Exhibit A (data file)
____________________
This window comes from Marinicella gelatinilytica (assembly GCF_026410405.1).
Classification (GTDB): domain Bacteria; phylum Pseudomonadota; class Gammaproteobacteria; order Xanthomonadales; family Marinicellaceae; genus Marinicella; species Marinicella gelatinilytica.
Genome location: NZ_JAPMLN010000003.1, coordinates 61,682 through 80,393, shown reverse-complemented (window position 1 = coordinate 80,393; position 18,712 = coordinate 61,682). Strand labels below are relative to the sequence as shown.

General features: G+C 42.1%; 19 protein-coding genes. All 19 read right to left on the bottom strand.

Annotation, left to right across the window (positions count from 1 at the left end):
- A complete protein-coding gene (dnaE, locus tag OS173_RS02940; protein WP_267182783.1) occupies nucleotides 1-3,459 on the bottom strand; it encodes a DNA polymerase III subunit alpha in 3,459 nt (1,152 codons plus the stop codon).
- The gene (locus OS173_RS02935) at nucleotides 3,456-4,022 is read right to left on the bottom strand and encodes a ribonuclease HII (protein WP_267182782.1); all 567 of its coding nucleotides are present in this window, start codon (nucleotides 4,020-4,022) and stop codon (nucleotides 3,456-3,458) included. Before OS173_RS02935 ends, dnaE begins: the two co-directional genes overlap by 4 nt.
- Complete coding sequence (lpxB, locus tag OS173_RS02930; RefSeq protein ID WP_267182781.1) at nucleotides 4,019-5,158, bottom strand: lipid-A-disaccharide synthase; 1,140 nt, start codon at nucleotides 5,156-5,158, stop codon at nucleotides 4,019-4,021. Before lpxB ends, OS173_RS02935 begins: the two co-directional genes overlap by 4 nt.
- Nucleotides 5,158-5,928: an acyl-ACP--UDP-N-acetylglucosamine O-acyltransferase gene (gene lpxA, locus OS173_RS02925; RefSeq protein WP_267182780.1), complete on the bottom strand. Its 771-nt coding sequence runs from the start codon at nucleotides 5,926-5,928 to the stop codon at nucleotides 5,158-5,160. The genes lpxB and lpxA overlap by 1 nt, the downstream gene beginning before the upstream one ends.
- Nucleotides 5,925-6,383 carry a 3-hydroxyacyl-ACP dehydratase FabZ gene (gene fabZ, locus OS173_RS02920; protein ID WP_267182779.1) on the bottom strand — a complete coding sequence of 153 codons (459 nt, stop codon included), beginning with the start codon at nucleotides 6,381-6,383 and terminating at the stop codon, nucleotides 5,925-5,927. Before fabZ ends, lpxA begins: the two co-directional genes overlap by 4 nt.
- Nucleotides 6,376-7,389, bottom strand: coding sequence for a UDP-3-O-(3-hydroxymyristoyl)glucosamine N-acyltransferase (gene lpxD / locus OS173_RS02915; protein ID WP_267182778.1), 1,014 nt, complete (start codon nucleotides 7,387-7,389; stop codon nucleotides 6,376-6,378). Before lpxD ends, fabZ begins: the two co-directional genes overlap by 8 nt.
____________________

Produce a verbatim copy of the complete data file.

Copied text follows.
This window comes from Marinicella gelatinilytica (assembly GCF_026410405.1).
Classification (GTDB): domain Bacteria; phylum Pseudomonadota; class Gammaproteobacteria; order Xanthomonadales; family Marinicellaceae; genus Marinicella; species Marinicella gelatinilytica.
Genome location: NZ_JAPMLN010000003.1, coordinates 61,682 through 80,393, shown reverse-complemented (window position 1 = coordinate 80,393; position 18,712 = coordinate 61,682). Strand labels below are relative to the sequence as shown.

General features: G+C 42.1%; 19 protein-coding genes. All 19 read right to left on the bottom strand.

Annotation, left to right across the window (positions count from 1 at the left end):
- A complete protein-coding gene (dnaE, locus tag OS173_RS02940; protein WP_267182783.1) occupies nucleotides 1-3,459 on the bottom strand; it encodes a DNA polymerase III subunit alpha in 3,459 nt (1,152 codons plus the stop codon).
- The gene (locus OS173_RS02935) at nucleotides 3,456-4,022 is read right to left on the bottom strand and encodes a ribonuclease HII (protein WP_267182782.1); all 567 of its coding nucleotides are present in this window, start codon (nucleotides 4,020-4,022) and stop codon (nucleotides 3,456-3,458) included. Before OS173_RS02935 ends, dnaE begins: the two co-directional genes overlap by 4 nt.
- Complete coding sequence (lpxB, locus tag OS173_RS02930; RefSeq protein ID WP_267182781.1) at nucleotides 4,019-5,158, bottom strand: lipid-A-disaccharide synthase; 1,140 nt, start codon at nucleotides 5,156-5,158, stop codon at nucleotides 4,019-4,021. Before lpxB ends, OS173_RS02935 begins: the two co-directional genes overlap by 4 nt.
- Nucleotides 5,158-5,928: an acyl-ACP--UDP-N-acetylglucosamine O-acyltransferase gene (gene lpxA, locus OS173_RS02925; RefSeq protein WP_267182780.1), complete on the bottom strand. Its 771-nt coding sequence runs from the start codon at nucleotides 5,926-5,928 to the stop codon at nucleotides 5,158-5,160. The genes lpxB and lpxA overlap by 1 nt, the downstream gene beginning before the upstream one ends.
- Nucleotides 5,925-6,383 carry a 3-hydroxyacyl-ACP dehydratase FabZ gene (gene fabZ, locus OS173_RS02920; protein ID WP_267182779.1) on the bottom strand — a complete coding sequence of 153 codons (459 nt, stop codon included), beginning with the start codon at nucleotides 6,381-6,383 and terminating at the stop codon, nucleotides 5,925-5,927. Before fabZ ends, lpxA begins: the two co-directional genes overlap by 4 nt.
- Nucleotides 6,376-7,389, bottom strand: coding sequence for a UDP-3-O-(3-hydroxymyristoyl)glucosamine N-acyltransferase (gene lpxD / locus OS173_RS02915; protein ID WP_267182778.1), 1,014 nt, complete (start codon nucleotides 7,387-7,389; stop codon nucleotides 6,376-6,378). Before lpxD ends, fabZ begins: the two co-directional genes overlap by 8 nt.